Most people believe that having a huge pile of money will solve all of their problems. It surely would solve some, but then you hear the Beatles and other tell you that money can’t buy you love, and the like. So which is true? Money can’t buy happiness? Or can it?
One study looked at more than 450,000 responses to Gallup surveys between 2008 and 2009. First, the researchers distinguished between two types of happiness: emotional happiness and life evaluation. Emotional happiness is the net of positive emotion minus negative emotion experienced day-to-day. The surveys asked questions about the presence of emotions like enjoyment, happiness stress and sadness. Emotion was further broken down into positive affect (the average of happiness, smiling and enjoyment), blue affect (the average of worry and sadness) and stress. Meanwhile, life evaluation is how a person subjectively evaluates their own life. In the surveys participants were asked “Please imagine a ladder with steps numbered from 0 at the bottom to 10 at the top. The top of the ladder represents the best possible life for you, and the bottom of the ladder represents the worst possible life for you. On which step of the ladder would you say you personally feel you stand at this time?”
The researchers found that as income increased so did life evaluation (ladder in the chart below), with no sign of it leveling off. They found that emotional happiness also increased with additional income, but completely leveled off at about $75,000 of household income a year for all 3 measures.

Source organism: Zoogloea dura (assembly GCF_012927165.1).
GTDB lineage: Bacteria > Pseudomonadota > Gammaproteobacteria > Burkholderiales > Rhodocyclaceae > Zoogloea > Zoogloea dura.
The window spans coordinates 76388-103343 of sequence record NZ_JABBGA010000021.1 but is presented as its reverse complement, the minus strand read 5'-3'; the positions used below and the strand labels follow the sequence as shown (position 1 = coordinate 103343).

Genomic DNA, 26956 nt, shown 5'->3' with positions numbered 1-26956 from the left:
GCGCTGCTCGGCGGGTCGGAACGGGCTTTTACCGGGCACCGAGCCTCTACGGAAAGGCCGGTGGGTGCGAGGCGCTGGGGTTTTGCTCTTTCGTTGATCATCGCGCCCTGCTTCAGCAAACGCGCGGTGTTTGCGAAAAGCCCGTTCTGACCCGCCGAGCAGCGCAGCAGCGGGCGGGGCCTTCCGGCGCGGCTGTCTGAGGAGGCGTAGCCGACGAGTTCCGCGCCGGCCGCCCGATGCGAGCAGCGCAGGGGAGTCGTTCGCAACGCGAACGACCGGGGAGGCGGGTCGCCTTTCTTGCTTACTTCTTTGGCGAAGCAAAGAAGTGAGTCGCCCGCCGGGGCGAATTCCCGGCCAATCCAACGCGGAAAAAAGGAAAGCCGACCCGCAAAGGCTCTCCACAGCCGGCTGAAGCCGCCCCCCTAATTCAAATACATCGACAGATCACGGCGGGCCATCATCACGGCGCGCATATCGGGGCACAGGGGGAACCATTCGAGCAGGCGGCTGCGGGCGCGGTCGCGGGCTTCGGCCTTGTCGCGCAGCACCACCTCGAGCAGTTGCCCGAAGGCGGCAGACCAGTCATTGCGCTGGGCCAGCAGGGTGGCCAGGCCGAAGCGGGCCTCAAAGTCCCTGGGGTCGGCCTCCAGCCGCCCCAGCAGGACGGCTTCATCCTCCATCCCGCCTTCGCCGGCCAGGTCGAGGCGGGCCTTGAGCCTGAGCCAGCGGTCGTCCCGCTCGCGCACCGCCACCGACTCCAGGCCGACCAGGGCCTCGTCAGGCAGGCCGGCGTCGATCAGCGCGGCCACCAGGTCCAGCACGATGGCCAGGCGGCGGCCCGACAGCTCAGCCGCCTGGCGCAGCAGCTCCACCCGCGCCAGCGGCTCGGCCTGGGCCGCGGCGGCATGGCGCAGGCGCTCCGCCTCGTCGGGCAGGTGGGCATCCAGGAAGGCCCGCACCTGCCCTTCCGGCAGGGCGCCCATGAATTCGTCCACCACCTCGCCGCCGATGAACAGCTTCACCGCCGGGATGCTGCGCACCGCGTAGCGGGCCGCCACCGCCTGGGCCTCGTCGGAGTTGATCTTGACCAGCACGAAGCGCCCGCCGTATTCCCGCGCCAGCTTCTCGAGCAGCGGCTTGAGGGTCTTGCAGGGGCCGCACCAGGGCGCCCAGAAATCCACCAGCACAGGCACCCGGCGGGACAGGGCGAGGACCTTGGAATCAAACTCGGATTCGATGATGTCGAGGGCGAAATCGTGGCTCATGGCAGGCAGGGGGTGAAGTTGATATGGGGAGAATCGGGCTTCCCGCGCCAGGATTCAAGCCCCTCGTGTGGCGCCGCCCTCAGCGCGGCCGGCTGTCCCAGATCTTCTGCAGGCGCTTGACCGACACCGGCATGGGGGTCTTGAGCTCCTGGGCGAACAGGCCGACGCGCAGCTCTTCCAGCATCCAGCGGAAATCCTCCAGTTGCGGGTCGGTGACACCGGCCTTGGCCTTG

So, your evaluation of your life will likely increase as you make more money, but your day-to-day happiness appears to level off at $75,000. This happens because at incomes below $75,000 you’re more likely to experience stress and other negative emotions while trying to meet your needs. You’re also less likely to be able to fully savor positive experiences. The researchers described the process as follows:
$75,000 is a threshold beyond which further increases in income no longer improve individuals’ ability to do what matters most to their emotional well-being, such as spending time with people they like, avoiding pain and disease, and enjoying leisure.
If you’re bringing in less than $75,000, making more money is likely to increase your happiness. Beyond that point though, money probably isn’t going to make you any happier, despite what you might think. So, you certainly shouldn’t neglect money, but obsessing over it probably won’t do you many favors either.
Kahneman, Daniel, and Angus Deaton. “High income improves evaluation of life but not emotional well-being.” Proceedings of the National Academy of Sciences 107.38 (2010): 16489-16493.